We’ve heard this one before, but do your clients actually enjoy working with your people? In any type of professional services business, the key client relationships are held not with the CEO, but with the people who deal with the clients on a daily basis. Your staff might be brilliant architects, shrewd lawyers or savvy project managers, but those core skills don’t necessarily mean that they are great communicators, negotiators or marketers. These staff members can often unwittingly upset a client – usually through poor communication, taking an adversarial approach or simply by not meeting the client’s expectations. Without providing your client with a channel to resolve this, you may lose the client – and never know why.
4. Don’t spend a cent on marketing until you know what your clients want.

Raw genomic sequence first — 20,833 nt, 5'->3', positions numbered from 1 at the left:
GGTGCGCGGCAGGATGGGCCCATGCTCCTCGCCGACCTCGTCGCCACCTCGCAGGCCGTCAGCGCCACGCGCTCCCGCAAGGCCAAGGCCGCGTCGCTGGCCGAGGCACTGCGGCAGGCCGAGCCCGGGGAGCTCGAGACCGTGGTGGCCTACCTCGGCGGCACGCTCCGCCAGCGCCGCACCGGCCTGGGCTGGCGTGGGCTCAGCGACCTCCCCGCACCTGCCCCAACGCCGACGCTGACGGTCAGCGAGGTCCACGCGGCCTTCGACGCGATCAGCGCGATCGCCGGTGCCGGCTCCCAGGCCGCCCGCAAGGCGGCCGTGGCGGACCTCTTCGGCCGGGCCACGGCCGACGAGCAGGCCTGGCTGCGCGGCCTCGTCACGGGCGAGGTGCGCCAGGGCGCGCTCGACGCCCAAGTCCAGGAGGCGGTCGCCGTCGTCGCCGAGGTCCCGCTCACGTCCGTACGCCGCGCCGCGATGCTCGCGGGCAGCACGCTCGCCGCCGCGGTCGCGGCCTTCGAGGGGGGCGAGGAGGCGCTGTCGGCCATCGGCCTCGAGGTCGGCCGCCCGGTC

Rather than trying to second guess what marketing strategies will most appeal to your clients – ask them. How do they like to receive their communication? What are the growth areas in their business? Where do they see the opportunities for collaboration?
When asked in the right way, your clients will tell you these answers. From there, a highly-customised, clever and creative marketing and business strategy can be developed to meet these needs and opportunities. As one interview subject said to me recently, “The gold will be found in the creativity, not in the engine room.”
The bottom line is simple. In a tough market, winning new business is costly in terms of both time and money – and the odds of winning new work are lower, as more people compete for fewer projects. The bulk of new work comes from existing clients and referrals – and the key to securing loyal clients is to know them inside out. And how can you possibly know what they want if you don’t ask?
This article was originally published in Spring issue of New Wealth Creator magazine. To see the original article, click here.
Nicole Smith has spent nearly two decades helping professional services firms to grow their businesses. A strategic marketing expert, Nicole established the Tin Shed marketing co-op in 2010. See: www.tinshed.co